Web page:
Why would you go into surgery anticipating radiation afterwards? The side effects are much worse than if you just have radiation to begin with. Radiation treats an area outside the prostate that surgery can't reach, so the surgery failure rates are higher for intermediate risk cases like yours.
Have you read the sticky "Newly diagnosed with PC?"?
IMO, you owe it to yourself to talk to a variety of specialists and take your time to make a well-considered decision.
Mortality rates for intermediate risk disease like yours are extremely low. If you get any of the most prevalent treatments, you are much more likely to die of something else.
Rest assured that with your intermediate risk cancer you still have quite a few options to explore. The first order of business, however, is to get a second opinion on your biopsy from Bostwick, Epstein or Oppenheimer. They only read prostate cancer slides and it is a very specialized skill.
Your options include SBRT, LDR brachy (seeds)+IMRT and HDR brachy (temporary). At the best facilities, the 5-year freedom from recurrence for intermediate risk are as follows:
LDR Brachy (Dr. Taira) - 97% (12 year - may include ADT and external beam IMRT)
HDR Brachy monotherapy (GammaWest) - 94%
SBRT (8 institutions) - 93%
IMRT (Memorial Sloan Kettering - 86 Gy) - 86% (8 yr)
IMRT (Memorial Sloan Kettering - 81 Gy) - 78% (7 yr)
Prostatectomy (Johns Hopkins) - 77%
Proton (Loma Linda) - 65% (approx)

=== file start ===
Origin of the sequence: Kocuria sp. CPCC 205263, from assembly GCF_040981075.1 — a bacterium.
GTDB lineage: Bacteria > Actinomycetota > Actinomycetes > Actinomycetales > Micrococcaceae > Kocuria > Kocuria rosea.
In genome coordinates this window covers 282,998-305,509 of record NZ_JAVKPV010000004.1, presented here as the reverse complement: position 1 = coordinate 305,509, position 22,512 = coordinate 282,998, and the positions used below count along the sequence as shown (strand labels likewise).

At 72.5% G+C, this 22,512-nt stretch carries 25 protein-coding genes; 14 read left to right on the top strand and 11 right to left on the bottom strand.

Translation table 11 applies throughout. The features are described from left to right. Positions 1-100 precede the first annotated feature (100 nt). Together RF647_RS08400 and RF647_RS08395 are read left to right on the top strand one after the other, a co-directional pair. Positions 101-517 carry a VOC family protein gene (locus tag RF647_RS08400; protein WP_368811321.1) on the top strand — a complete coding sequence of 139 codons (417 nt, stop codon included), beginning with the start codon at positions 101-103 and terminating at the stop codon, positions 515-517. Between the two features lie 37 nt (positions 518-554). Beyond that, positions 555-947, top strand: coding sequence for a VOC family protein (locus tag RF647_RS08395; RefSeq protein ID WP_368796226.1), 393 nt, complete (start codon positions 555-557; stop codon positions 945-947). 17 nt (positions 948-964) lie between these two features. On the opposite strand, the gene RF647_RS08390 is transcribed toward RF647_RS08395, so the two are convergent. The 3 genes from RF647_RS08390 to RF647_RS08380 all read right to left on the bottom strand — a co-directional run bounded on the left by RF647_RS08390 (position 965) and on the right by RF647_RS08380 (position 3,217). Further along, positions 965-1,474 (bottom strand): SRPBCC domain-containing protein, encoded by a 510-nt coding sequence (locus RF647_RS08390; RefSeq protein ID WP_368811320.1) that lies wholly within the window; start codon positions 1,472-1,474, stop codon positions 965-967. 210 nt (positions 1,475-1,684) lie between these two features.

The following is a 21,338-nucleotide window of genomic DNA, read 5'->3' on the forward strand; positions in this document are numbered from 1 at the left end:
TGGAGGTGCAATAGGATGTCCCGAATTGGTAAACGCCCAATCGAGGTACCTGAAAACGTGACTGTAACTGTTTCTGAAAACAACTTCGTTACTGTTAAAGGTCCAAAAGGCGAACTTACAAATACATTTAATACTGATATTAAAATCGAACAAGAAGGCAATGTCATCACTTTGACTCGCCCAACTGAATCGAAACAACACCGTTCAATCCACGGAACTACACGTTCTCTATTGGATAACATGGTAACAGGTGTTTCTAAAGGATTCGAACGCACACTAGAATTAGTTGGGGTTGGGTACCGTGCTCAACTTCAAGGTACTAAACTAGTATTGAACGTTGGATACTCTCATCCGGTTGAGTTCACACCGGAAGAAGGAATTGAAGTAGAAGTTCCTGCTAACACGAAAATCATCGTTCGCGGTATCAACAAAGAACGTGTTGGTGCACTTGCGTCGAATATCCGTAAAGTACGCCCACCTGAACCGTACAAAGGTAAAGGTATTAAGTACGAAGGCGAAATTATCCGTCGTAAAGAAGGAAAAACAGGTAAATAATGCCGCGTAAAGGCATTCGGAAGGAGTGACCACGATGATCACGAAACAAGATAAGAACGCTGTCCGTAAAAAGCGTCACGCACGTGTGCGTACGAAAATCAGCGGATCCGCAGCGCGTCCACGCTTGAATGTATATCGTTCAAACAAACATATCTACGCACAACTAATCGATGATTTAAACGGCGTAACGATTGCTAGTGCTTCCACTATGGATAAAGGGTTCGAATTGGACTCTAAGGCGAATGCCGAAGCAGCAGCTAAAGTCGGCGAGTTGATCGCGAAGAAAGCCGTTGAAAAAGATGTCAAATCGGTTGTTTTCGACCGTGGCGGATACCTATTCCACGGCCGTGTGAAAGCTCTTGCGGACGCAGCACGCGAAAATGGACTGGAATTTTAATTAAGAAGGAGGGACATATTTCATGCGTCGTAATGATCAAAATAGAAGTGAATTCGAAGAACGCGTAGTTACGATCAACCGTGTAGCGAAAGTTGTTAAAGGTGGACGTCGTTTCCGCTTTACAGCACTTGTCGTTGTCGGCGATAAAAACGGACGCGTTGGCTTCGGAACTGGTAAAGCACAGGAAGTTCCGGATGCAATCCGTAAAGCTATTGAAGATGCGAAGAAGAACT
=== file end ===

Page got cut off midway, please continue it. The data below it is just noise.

Pencil-beam Proton (UF Jacksonville) - 99%
In terms of salvage if initial therapy fails, salvage anything will almost always have more side effects than initial therapy. Salvage radiation after surgery will have a worse outcome than if radiation had been done initially. Salvage surgery after radiation is messy, but there are some surgeons who specialize in that. More importantly, salvage after a rare local radiation failure is best handled with more brachytherapy or SBRT rather than salvage surgery. With both SBRT and HDR brachy, the total radiation dose received is only about
40 Gy, which leaves plenty of room to do it all a second time if need be -- more likely, they would do a biopsy and just treat any focal recurrence.
Surgeons almost always recommend surgery -- it's what they know. Radiation oncologists almost always recommend radiation -- it's what they know. Moreover, each sub-specialist (e.g., robotic surgery, seeds) will recommend his sub-specialty. That leaves the burden on you to find out more about
the other therapies. I talked to about
6 doctors before I made my decision. Please let me know if I can answer any questions.
Allen - not an MD
•PSA=7.3, prostate volume=55cc, 8/17 cores G6 5-35% involvement
•SBRT 6 year results
treated 10/2010 at age 57 at UCLA
•PSA since treatment:
1/11:3.9 5/11:3.0 8/11:3.7 5/12:1.2 9/12:1.3 5/13:0.4
• SEs of treatment:
after 2 wks: mild urinary & rectal - last 1 wk
1 yr after: mild urinary - last 2 months